Those who fought for all of us and meant it?

Yo Yo Ma is giving us Songs of Comfort and
So are Garth and Tricia, Paul Simon, Jimmy Fallon,
Gail Gidot, and people who can't carry a tune in a bucket
And my ears are drinking it up.

Sidewalk chalk art is as inspiring and beautiful as the
Free tours of the Met and the Getty and the Tate and
Dear Goddess, please let me keep believing that I will
Tour them for real in the Great Regathering someday.

I am crying for strangers and grieving for families and whole nations
And thinking of the exquisite bouquets my friend Wrex creates
And the love and hope that she effortlessly and magically imbues them with

And I suddenly feel hopeful again, thinking wry thoughts
About how to show love in this Time of Chaos,
And offering Yarrow for the Heartache we are all feeling. 

Thursday, March 5, 2020

The False Narrative: The Need for Forgiveness in Order to Heal

The False Narrative: The Need for Forgiveness in Order to Heal

The path to healing from trauma and grief is deeply personal and can be fraught with contradictions and confusion.

I have carried a great deal of anger surrounding the circumstances of my youngest daughter’s life challenges and death. Her mental illnesses and addiction issues took her into terrible circumstances and into contact with some horrible people. Over the years she shared details of some soul shattering experiences with me, and after she died I received confirmation about the worst betrayal of them all.

It has been my experience that many people do not have any idea how truly bad life can be right here in America. I don’t want to share those horrible stories here or anywhere else, but I will say that the cringe-worthy, frightening, nauseating kind of things you see in movies or read in novels or social media posts really do happen to people you know and to people who live in your community. Making that statement isn’t a quest for drama, nor is it an exaggeration. There are monsters in this world, and most of them are human.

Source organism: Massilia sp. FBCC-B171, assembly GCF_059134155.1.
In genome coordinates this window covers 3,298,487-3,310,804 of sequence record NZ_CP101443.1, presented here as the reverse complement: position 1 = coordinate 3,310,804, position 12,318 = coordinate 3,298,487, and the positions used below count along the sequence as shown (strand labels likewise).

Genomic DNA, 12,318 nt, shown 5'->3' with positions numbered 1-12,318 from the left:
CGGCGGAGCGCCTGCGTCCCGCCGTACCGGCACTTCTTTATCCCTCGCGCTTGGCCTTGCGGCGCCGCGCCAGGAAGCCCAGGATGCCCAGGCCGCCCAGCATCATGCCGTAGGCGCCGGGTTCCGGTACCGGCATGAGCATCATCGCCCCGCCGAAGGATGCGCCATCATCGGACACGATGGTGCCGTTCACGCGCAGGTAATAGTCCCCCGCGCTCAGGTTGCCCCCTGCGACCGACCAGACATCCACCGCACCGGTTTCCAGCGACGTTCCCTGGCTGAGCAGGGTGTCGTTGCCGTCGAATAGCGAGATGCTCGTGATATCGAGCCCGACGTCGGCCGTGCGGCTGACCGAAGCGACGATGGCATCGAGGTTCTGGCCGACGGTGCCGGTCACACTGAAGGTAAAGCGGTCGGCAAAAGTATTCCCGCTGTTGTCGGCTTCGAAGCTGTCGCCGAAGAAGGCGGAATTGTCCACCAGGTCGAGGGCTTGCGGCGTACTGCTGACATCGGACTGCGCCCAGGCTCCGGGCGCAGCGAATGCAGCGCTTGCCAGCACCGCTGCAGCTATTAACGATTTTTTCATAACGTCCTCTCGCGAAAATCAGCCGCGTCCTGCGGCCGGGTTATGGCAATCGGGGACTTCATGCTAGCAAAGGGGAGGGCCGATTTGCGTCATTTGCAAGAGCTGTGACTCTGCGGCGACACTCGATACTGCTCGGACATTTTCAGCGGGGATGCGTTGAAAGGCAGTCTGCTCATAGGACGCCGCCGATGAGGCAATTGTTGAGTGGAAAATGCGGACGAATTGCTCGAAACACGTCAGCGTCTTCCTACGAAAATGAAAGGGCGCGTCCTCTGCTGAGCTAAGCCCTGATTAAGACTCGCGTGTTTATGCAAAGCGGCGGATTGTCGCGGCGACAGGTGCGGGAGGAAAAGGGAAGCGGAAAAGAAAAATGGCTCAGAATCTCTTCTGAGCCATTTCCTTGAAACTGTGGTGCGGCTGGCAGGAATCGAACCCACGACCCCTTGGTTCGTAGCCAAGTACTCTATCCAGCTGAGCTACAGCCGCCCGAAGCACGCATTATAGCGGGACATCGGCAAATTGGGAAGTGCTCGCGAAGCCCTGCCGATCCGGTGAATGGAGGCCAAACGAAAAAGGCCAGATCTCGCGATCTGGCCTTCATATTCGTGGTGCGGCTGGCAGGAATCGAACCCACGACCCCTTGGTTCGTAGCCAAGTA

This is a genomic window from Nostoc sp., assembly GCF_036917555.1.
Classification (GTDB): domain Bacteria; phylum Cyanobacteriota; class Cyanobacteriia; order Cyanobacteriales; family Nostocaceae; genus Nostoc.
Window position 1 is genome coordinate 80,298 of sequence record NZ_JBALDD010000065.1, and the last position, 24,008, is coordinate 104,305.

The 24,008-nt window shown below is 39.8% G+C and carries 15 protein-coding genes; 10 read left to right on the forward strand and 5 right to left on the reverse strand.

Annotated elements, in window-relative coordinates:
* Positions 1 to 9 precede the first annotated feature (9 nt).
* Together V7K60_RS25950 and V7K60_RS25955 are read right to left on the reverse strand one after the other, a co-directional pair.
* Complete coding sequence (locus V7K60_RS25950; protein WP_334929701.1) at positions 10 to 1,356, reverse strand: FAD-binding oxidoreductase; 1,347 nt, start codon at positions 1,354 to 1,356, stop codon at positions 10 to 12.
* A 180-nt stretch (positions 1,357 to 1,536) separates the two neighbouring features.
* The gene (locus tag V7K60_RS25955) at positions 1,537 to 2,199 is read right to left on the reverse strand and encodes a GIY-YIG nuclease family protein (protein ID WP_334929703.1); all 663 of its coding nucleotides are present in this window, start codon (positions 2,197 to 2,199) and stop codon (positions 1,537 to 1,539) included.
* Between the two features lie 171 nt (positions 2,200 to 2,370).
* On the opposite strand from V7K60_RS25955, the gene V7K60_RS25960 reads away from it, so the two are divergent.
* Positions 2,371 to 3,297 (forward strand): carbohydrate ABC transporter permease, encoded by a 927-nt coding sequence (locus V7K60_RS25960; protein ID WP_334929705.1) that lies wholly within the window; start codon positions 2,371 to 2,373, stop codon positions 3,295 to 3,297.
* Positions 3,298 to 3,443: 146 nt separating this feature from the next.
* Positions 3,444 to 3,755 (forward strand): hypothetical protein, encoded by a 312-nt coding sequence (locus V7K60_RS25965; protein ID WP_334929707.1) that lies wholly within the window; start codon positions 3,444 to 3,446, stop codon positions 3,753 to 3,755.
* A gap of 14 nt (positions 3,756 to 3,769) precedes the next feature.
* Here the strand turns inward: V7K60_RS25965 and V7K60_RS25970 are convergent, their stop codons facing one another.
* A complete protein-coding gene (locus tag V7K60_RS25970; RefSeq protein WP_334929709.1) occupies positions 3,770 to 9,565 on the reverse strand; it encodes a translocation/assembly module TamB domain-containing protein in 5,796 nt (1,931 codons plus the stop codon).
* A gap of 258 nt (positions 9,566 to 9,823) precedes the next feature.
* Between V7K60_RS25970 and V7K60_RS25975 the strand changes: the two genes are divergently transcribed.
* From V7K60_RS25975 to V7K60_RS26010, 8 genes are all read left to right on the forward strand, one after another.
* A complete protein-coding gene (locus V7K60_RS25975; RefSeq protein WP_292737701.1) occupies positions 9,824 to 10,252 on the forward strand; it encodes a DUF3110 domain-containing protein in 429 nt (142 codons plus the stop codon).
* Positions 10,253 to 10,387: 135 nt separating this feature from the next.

There are many victims of those events and those monsters; the individuals who experience them, their families and friends, the communities that absorb the impact, the EMTs, the police officers, the social workers, the emergency room personnel, the detectives who work countless hours to build a case. The list goes on and on, moving out in endless ripples that create small waves for some and tsunamis for others.

In the midst of all that overwhelming motion, victims are often told that they should forgive the person who caused the harm. They are told that forgiveness is the only path to peace, that in order to heal, to move on, to become whole, they must forgive the offender. And if the offender has found religion, found Jesus or Odin or the Divine in any form, the victim especially must forgive them and welcome their presence in community.

I had been hearing that call for forgiveness for 50 years, and after Beth’s death I wanted to believe it because I wanted to finally move away from the pain her years of suffering had caused. I was willing to grab hold of whatever seemed like a viable means to do that. Three years after her death, three years of feeling and processing and thinking, I have come to a point where I call bullshit on the topic of forgiveness as a means to healing.

There are times when forgiving someone may be a healthy thing to do, as when persons in a healthy, balanced relationship have a serious conflict or disagreement and then come to a resolution of the matter. There are times when an individual’s faith allows forgiveness to bring peace. But there are times when forgiveness is a toxic tool, the use of which is driven by misperception, laziness, selfishness, and power imbalances present in outdated patriarchal religious, legal, and community systems.